Saturday, July 18, 2015

SUNDAY SNIPPETS by Ginger Simpson #sundaysnips 07/19/15


Another offering from Odessa.  Week before last...before the re-run, the wagon Odessa and her father traveled in overturned, pinning her father beneath the wheel.


The dirt unfurled like a brown ribbon between the expanse of cactus and sagebrush. Odessa, refusing to let her father see her hopelessness, blinked back tears.


Anger heated her blood. This was all her fault. First her mother died giving birth, and now her father was dying because of her. He wanted her to have a woman’s influence in her life—have more opportunities. Their trip had gone smoothly until Papa whipped the horses to a faster pace to combat the heat—stir a breeze where none existed. The same wheel that spun now had been the one that slipped into a ragged rut and tipped the wagon over. She’d jumped clear, but her father remained pinned beneath the sideboard from the waist down. The accident snapped the harness rigging, and the animals ran off. What she wouldn’t give for one to wander back right now.

She rushed to the other side and pulled with all her might on the front wheel. Praying for strength, she gritted her teeth and tugged until splinters from the prickly-wooded spoke tore into her flesh. There was nothing she could do. The wagon wouldn’t shift.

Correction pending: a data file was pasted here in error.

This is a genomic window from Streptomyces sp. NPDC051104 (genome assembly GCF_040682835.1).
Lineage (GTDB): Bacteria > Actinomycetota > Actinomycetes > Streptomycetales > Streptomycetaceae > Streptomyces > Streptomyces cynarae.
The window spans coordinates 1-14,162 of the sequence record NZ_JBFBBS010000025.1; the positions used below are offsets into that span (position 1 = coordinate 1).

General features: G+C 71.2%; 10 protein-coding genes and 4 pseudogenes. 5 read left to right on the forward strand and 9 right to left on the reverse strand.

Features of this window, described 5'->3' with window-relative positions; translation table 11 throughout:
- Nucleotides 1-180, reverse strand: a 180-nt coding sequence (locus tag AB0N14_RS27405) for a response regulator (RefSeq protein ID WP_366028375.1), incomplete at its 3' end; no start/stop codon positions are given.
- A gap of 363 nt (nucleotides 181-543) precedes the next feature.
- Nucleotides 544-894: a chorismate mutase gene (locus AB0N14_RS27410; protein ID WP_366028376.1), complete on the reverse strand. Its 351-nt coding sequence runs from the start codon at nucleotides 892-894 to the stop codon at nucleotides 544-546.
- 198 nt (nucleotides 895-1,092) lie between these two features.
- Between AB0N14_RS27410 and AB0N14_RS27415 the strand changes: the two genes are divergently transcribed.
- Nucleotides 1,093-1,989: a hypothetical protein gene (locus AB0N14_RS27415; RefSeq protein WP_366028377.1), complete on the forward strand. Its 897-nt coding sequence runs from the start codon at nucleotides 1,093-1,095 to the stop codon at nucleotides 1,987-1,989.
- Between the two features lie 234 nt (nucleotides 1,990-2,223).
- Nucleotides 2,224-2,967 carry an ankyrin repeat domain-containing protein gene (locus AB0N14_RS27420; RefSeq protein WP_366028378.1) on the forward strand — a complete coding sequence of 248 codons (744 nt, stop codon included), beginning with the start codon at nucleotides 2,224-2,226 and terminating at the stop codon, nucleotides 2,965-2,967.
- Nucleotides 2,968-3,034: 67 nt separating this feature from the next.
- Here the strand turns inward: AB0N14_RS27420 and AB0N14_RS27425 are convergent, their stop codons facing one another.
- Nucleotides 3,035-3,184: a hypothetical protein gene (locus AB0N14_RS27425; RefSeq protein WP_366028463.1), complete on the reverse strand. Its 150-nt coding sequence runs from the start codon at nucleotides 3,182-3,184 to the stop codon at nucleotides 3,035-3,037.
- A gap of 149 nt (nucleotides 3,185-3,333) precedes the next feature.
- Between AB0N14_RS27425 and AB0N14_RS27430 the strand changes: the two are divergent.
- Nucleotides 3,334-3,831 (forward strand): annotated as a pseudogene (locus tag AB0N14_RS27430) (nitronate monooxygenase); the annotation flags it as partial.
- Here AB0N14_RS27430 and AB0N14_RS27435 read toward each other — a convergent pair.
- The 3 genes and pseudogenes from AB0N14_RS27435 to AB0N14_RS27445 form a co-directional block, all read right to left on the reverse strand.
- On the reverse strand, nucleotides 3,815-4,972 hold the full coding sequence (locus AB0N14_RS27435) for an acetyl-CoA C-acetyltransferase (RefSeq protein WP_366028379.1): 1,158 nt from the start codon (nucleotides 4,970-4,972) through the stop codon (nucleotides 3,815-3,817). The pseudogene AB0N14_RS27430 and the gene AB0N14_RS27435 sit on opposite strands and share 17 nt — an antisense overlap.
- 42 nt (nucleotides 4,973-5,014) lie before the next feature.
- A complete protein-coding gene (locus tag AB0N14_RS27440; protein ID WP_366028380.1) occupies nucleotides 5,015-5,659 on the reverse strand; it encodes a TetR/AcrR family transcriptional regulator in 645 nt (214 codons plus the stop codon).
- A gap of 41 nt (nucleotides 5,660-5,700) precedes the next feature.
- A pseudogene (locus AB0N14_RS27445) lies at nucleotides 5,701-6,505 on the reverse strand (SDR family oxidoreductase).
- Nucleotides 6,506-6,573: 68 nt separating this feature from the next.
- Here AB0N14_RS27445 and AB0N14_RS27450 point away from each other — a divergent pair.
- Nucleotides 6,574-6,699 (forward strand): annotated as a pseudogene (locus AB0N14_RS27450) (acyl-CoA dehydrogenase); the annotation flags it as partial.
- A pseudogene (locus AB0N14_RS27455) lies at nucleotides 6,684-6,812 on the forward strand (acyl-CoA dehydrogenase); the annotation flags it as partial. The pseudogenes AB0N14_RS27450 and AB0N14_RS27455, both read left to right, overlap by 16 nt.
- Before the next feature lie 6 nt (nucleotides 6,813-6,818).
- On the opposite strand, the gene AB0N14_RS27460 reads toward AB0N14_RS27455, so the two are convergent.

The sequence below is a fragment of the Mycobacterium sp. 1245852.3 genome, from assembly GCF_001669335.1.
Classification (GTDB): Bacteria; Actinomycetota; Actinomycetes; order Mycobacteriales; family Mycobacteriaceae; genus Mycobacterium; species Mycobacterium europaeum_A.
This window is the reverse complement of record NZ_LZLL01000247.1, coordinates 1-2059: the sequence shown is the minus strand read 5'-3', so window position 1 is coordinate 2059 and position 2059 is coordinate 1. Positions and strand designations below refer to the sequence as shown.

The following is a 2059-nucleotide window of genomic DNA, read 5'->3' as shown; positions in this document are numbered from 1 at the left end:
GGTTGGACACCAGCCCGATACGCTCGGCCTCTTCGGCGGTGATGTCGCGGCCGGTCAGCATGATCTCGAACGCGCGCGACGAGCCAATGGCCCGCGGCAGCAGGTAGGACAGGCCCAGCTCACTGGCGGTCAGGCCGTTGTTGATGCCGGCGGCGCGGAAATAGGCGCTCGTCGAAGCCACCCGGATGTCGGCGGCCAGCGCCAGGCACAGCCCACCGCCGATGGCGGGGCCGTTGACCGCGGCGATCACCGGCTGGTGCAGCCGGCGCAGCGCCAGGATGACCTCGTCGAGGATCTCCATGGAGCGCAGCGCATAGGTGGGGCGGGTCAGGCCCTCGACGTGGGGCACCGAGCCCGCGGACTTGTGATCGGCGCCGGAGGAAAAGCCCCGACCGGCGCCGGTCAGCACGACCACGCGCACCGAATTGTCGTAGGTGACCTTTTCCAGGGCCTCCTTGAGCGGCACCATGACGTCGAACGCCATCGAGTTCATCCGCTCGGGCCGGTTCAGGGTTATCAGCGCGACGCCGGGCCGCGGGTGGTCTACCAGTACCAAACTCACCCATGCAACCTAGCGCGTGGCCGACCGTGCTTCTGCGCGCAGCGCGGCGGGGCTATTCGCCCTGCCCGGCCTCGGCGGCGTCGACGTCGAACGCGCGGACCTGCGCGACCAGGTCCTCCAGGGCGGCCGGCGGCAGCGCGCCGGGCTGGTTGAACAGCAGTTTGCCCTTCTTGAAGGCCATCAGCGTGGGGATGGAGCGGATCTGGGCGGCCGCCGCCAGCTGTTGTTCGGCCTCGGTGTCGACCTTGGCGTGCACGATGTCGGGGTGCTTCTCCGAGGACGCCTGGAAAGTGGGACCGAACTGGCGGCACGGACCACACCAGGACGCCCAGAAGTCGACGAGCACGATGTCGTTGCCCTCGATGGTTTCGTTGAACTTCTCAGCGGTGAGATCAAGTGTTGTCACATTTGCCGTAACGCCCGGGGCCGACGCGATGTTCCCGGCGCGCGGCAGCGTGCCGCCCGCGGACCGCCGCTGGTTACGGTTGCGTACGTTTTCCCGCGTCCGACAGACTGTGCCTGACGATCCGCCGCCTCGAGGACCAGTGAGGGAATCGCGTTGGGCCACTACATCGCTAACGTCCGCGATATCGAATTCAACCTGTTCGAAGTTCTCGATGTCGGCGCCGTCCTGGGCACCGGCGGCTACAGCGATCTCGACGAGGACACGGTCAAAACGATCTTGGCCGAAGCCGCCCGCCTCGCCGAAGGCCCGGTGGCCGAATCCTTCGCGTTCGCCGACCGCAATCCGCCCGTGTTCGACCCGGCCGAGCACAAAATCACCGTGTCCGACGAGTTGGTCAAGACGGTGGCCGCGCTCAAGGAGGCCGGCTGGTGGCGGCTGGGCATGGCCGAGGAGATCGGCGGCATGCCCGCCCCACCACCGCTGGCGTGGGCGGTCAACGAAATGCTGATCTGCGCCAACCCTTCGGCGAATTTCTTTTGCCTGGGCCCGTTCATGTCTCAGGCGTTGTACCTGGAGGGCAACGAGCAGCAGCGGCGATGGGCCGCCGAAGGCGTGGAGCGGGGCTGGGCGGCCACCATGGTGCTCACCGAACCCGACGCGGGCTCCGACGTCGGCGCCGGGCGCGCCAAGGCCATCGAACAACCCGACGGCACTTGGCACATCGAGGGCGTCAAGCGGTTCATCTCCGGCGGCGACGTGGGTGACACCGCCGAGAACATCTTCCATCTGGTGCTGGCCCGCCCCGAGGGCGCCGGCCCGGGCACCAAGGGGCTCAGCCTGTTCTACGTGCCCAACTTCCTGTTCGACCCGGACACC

Something stung above her left eye and she swiped her knuckles across the spot. Blood mixed with the dirt on her hand and created rust-colored mud. She wiped the stain on her sleeve and scanned the area for something to use for leverage. Her father had often lifted things by using a piece of wood or a log from a fallen tree. She hitched up her skirt and traipsed through sparse knee-high growth, praying to find something—anything. 

 “Stay with me, Papa, I’m looking.” She cast another hopeful glance at the trail. Still no one in sight. Why had they decided to make this wretched trip to Phoenix?  Just because Aunt Susan lived there? Odessa’s stomach churned with fear and her mind spun in a hundred directions. What if she couldn’t get Papa out? 

She spied nothing but rocks, boulders and a broken saguaro limb too rotten to use. Her shoulders sagged as she returned empty handed to the wagon. Her father’s face appeared even more ashen and his breathing ragged. A scarlet pool colored the dirt beneath him. She hunkered beside him and took his hand. Why had God let this happen?


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